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Many parochial schools merging to cut costs

About a dozen Roman Catholic parishes in downtown Milwaukee pooledresources to form a centralized school system with four campuses. Also, on the city's south side, plans are mapped to link 42 parochial schools into a regional system, with a joint board, budget and shared facilities and staff.

The aim is both to combine resources to strengthen the schools and effect economies through interparish distribution of costs, said the the Rev. Ralph C. Gross, chancellor of the Milwaukee Archdiocese.

"We're trying to take some of the school pressure off individual parishes so they can be more fruitful, worshiping communities," he added.

Such changes in many cities signal a gradual but far-reaching

transformation in the church's patterns for educating the young.

Under strains of financing and personnel, the single-parish parochial school is fading before the larger cooperative enterprises, but with special efforts to preserve an intimate atmosphere and close ties with parents.

"All sorts of new patterns are emerging," said Sister Catherine T. McNamee, president of the National Catholic Educational Association in Washington She said the "restructuring of schools," including consolidations, mergers for different grade levels and other collaborative configurations have come as populations shifted among city areas and to suburbs.

However, the combinations seek to maintain a basis in geographical

proximity, she said, such as urban ethnic parishes a few blocks apart, of French, Polish and Italian origins for example, forming a joint school.

"Now they've combined for the whole neighborhood," she said.

Various difficulties have cut Catholicism's elementary and secondary schools in half over the last quarter century, reducing 5.6-million students in 12,300 schools in 1965 to 2.6-million students in 8,800 schools now.

But despite continuing problems, including added expenses of lay teachers that pervasively have replaced the once low-cost but now scarce teaching sisters, the school shrinkage seems abated.

"It's pretty much stabilized," Sister McNamee said, noting that some enrollments are edging back up, expanding rapidly in the lower grades. "We're holding up fairly well now."

Similar comments came from several dioceses, where checks found many of them consolidating former single-parish schools. Past decline "is tapering off," said the Rev. George Norton of the Rochester, N.Y., diocese.

Realignments connecting some schools or prospects of it were reported in St. Louis; Baltimore; Green Bay, Wis., Newark, N.J., Cleveland and Brooklyn, among others.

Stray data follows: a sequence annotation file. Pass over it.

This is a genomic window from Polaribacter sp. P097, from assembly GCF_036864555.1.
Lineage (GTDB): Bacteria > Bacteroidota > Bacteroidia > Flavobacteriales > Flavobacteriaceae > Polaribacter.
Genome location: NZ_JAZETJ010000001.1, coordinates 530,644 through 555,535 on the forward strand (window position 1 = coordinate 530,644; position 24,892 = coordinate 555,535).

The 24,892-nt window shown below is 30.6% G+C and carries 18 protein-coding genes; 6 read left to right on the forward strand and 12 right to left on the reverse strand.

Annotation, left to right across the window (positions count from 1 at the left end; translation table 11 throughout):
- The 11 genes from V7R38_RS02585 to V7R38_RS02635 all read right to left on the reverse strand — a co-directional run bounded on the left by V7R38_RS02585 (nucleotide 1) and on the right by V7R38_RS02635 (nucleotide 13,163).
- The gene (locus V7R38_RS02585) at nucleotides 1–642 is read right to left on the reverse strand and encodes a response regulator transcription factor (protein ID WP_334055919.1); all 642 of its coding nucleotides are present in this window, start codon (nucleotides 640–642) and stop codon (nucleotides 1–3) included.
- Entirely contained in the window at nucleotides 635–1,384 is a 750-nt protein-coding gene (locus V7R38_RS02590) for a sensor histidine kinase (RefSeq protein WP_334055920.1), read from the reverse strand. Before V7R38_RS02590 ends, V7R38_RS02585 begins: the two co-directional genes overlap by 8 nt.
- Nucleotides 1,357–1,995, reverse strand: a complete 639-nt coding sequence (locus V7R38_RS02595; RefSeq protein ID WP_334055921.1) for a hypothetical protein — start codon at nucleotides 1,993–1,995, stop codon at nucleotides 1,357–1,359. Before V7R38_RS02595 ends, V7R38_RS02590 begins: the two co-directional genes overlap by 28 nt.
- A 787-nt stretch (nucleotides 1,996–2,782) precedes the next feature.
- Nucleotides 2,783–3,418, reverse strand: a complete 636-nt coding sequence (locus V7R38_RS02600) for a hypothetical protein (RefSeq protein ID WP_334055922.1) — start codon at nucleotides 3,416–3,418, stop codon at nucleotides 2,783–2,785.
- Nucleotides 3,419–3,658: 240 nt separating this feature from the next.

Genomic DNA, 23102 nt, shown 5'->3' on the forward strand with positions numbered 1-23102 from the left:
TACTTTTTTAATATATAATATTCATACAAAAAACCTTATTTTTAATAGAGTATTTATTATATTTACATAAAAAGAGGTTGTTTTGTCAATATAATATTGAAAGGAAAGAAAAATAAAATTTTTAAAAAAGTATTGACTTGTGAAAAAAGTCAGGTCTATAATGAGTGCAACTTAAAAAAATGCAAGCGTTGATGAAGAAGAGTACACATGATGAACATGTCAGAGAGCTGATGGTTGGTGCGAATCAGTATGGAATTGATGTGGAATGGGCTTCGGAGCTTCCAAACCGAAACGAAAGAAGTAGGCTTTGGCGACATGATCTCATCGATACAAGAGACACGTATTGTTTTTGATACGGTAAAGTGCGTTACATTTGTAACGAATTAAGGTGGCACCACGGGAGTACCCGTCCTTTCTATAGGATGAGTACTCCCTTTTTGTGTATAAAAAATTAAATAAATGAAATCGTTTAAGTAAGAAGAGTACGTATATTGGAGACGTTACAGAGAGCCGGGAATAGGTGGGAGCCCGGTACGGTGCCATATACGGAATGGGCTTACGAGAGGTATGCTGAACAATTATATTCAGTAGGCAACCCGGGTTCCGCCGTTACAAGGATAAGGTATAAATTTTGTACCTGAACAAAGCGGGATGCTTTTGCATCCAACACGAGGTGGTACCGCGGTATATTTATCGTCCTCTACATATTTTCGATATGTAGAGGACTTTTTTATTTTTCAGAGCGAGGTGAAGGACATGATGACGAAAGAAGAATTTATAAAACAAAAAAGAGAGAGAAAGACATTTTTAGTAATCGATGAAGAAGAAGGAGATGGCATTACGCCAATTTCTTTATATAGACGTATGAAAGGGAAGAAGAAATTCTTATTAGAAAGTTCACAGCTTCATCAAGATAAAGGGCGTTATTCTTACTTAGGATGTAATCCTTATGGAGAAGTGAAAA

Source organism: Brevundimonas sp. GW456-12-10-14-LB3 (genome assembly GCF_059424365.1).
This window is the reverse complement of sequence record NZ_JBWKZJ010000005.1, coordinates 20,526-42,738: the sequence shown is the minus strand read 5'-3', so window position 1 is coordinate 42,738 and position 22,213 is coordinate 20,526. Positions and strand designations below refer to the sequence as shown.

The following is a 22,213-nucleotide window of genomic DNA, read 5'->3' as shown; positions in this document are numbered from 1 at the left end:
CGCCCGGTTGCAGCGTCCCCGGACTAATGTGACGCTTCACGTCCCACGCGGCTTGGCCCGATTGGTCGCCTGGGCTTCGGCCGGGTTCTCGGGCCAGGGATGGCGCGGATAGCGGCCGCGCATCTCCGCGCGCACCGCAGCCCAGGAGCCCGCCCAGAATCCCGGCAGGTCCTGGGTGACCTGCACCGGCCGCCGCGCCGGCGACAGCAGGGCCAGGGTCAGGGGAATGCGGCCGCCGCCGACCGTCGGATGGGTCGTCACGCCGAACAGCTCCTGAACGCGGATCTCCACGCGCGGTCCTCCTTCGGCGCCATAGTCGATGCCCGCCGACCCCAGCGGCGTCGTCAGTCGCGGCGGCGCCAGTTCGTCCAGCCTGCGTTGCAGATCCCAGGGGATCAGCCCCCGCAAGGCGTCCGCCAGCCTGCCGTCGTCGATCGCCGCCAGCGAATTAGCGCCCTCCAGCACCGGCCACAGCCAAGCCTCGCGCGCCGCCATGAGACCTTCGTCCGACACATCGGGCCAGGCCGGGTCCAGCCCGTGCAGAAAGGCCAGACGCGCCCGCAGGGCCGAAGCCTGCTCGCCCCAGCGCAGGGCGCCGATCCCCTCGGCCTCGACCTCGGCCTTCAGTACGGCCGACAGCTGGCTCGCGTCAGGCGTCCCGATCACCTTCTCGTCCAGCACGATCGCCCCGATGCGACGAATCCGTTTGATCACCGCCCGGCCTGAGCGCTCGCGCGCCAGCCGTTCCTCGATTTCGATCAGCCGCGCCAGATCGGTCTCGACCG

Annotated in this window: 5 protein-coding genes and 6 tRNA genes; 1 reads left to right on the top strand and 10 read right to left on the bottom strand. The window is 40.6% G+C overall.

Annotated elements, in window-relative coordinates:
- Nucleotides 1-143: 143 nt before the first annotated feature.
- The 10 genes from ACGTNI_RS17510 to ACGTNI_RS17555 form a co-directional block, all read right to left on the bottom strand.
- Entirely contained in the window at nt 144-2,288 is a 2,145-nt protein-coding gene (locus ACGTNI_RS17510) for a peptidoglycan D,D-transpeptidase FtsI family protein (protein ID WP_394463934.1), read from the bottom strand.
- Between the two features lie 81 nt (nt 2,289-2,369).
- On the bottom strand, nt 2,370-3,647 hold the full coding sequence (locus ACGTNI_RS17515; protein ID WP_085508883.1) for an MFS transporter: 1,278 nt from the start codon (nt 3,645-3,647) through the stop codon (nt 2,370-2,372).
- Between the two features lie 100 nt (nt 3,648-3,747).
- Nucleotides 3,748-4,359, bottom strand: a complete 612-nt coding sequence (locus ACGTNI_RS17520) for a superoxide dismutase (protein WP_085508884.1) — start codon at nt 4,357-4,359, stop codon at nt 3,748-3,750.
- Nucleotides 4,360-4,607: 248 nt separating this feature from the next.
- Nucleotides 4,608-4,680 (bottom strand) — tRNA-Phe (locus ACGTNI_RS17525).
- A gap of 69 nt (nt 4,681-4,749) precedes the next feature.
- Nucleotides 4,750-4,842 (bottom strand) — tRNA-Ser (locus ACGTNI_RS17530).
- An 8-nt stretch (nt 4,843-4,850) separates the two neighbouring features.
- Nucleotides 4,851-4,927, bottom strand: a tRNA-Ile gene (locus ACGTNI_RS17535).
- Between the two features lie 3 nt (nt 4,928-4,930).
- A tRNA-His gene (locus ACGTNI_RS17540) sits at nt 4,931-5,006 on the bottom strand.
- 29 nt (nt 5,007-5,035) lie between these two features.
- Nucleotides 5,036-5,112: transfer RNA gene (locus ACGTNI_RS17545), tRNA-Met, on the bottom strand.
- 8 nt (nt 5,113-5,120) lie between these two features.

The church's huge outlay for schools for the nation's young parallels the efforts of public schools but with one glaring difference - no help from community taxes.

Sister McNamee pointed out that families of children going to Catholic schools pay full taxes for public schools "but get no benefit from it" or any relief in maintaining the alternative system.

Baptist-Catholic marriage guide Religious News Service

LOUISVILLE, Ky. - In what may be a first in the nation, an ecumenical group of Catholics and Southern Baptists here has proposed a set of guidelines for marriages between members of the two denominations.

The Rev. George Kilcourse, a Catholic professor of theology at Bellarmine College, said that although there have been "generic guidelines" for interchurch marriages in the past, the new proposal is "the first time that we have ever dealt with the Baptists this specifically on questions like this."

Catholics and Baptists each account for about one-third of the Louisville area's population. A 1983 survey sponsored by the Office of Ecumenical Affairs of the Louisville Archdiocese found that about half of the Catholic marriages in the area involved a partner from another denomination, and about half of those marriages were with Southern Baptists.

Father Kilcourse, co-chairman of the ecumenical group, believes that the most significant of the guidelines may be a call for marriage workshops for the couples six months and 18 months after the wedding.

On thorny questions like birth control and baptism, the guidelines take no firm stand but say the teaching of both churches should be understood by both spouses.

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